The legal provisions that are in place in regards to employment discrimination based on bankruptcy are very clear. Additionally, case law suggests that courts are willing to adopt a generous interpretation when it comes to protecting debtors against discriminatory practices on the part of employers. After all, the key reasoning behind bankruptcy and its aim of affording consumers the chance of making a fresh start suggests that bankruptcy should not adversely affect your current employment or prevent you from obtaining gainful employment. Consequently, there is no doubt that an employer may not lawfully refuse to hire you or discriminate against you solely because you filed for bankruptcy.

Even so, the critical condition expressed by the word “solely” in the relevant provisions of the Bankruptcy Code should be considered carefully. In reality, it is highly unlikely that an employer will actually discriminate against you on the basis of your bankruptcy and make this known. If, however, you authorize your employer to check your credit report, they may decide not to offer you a job based on other credit issues, judgments, or liens if they were not dischargeable in bankruptcy.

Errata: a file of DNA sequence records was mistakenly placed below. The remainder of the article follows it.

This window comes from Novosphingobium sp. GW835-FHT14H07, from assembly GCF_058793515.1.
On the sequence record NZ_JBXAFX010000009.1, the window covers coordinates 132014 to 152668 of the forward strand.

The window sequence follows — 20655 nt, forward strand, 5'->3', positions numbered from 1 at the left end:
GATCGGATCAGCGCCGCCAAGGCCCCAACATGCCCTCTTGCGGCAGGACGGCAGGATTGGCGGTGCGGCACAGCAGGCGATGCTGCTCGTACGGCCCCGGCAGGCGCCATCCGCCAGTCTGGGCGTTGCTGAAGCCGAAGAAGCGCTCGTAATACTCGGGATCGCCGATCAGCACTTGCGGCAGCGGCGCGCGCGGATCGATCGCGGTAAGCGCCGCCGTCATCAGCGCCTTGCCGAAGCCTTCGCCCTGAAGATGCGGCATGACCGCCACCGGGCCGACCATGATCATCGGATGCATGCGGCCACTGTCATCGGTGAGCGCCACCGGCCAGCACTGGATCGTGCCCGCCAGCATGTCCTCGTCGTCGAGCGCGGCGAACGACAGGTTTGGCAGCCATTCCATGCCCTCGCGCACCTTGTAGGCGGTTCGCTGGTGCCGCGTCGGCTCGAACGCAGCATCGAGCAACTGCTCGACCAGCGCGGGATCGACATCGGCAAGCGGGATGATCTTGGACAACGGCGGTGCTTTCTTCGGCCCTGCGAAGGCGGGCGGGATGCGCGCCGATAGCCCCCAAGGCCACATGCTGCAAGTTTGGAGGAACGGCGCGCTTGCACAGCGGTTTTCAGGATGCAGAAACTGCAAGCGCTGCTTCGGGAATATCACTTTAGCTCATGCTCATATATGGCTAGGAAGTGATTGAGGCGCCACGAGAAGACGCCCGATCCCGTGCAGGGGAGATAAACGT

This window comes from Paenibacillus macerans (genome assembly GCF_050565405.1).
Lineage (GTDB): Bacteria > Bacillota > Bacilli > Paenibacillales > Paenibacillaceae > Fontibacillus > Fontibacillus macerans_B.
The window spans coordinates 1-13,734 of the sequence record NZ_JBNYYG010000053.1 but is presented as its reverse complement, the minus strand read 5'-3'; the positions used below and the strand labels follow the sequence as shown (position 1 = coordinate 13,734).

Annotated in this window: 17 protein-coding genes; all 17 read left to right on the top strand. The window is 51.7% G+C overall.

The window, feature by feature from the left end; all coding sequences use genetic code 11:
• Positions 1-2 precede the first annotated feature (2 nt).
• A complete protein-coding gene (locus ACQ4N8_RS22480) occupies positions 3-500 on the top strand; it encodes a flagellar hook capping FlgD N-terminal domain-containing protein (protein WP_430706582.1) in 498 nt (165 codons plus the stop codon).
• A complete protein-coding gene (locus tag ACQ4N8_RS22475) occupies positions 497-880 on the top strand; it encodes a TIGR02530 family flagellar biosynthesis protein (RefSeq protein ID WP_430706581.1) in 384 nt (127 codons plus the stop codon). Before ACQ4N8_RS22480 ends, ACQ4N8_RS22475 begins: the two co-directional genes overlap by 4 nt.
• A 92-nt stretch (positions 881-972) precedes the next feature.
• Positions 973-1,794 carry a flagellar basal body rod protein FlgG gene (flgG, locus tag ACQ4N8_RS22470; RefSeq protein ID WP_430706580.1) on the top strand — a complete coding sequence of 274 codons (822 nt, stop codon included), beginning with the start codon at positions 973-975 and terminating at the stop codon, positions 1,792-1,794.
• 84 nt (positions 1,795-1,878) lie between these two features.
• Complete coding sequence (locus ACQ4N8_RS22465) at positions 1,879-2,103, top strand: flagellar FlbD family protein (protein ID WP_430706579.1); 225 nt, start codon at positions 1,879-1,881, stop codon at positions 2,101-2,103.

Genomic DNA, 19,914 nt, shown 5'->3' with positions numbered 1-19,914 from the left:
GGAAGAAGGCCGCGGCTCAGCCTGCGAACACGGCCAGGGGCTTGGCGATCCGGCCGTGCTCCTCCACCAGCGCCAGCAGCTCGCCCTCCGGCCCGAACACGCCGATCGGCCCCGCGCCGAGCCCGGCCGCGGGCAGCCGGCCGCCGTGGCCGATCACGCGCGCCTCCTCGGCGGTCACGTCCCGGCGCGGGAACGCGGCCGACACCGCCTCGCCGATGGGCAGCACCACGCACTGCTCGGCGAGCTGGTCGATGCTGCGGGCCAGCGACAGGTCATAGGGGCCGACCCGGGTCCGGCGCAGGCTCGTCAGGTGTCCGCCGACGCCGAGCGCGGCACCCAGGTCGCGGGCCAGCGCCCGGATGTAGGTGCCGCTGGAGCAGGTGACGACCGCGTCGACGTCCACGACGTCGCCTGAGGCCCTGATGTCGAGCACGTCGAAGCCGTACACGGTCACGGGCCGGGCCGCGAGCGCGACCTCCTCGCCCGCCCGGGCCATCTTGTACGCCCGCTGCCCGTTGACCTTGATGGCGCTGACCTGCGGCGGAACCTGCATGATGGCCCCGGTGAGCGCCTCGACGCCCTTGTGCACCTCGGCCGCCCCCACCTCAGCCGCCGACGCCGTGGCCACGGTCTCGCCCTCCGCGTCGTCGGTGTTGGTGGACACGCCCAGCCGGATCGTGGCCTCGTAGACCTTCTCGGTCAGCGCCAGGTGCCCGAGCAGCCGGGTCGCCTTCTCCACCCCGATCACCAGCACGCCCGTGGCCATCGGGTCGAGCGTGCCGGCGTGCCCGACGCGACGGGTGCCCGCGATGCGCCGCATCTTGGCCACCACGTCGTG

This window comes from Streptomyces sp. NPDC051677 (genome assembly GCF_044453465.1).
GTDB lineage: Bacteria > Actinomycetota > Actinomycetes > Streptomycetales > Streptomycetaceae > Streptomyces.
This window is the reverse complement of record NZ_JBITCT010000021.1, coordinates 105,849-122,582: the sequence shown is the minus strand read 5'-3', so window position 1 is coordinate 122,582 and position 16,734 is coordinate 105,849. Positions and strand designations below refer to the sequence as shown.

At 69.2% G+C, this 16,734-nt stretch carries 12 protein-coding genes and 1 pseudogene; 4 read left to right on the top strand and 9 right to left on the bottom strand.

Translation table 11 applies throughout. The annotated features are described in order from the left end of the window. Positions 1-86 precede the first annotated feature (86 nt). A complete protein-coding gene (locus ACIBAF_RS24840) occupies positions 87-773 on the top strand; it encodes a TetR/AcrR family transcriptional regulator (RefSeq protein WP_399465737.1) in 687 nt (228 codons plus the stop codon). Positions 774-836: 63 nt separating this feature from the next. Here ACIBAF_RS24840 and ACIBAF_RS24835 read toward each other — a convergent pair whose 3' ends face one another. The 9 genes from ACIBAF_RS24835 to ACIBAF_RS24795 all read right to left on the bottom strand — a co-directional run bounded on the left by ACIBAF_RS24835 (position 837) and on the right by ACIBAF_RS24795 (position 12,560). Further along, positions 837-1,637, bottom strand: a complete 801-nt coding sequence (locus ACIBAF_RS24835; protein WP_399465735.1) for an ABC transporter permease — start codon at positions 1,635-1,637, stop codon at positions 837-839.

In view of the “sole reason” requirement, employers only have to show that their actions were based, even if only in part, on any other factor other than your bankruptcy. For example, they may claim you performed poorly at your tasks. Therefore, if you suspect that you may have been the subject of such discrimination, it is essential that you keep copies of all relevant information, including your work records, performance evaluations, and any other relevant proof of events and communications that may help you support a potential claim of discrimination.


Bankruptcy courts are currently facing a surge in claims stemming from employment discrimination. This shows the increasing impact of this area of law. Employees need to be made whole for losses suffered, while at the same time employers need to be deterred from discriminating. While it is clearly against the law for employers to discriminate against current or prospective employees on the basis of bankruptcy, it does happen. If you suspect that you may have fallen victim to such discrimination, it is imperative that you consider whether there may be some other acceptable reason for the behavior of the employer in question. The key to having a case is to prove that your debtor status was the sole reason for the discrimination you believe you have experienced.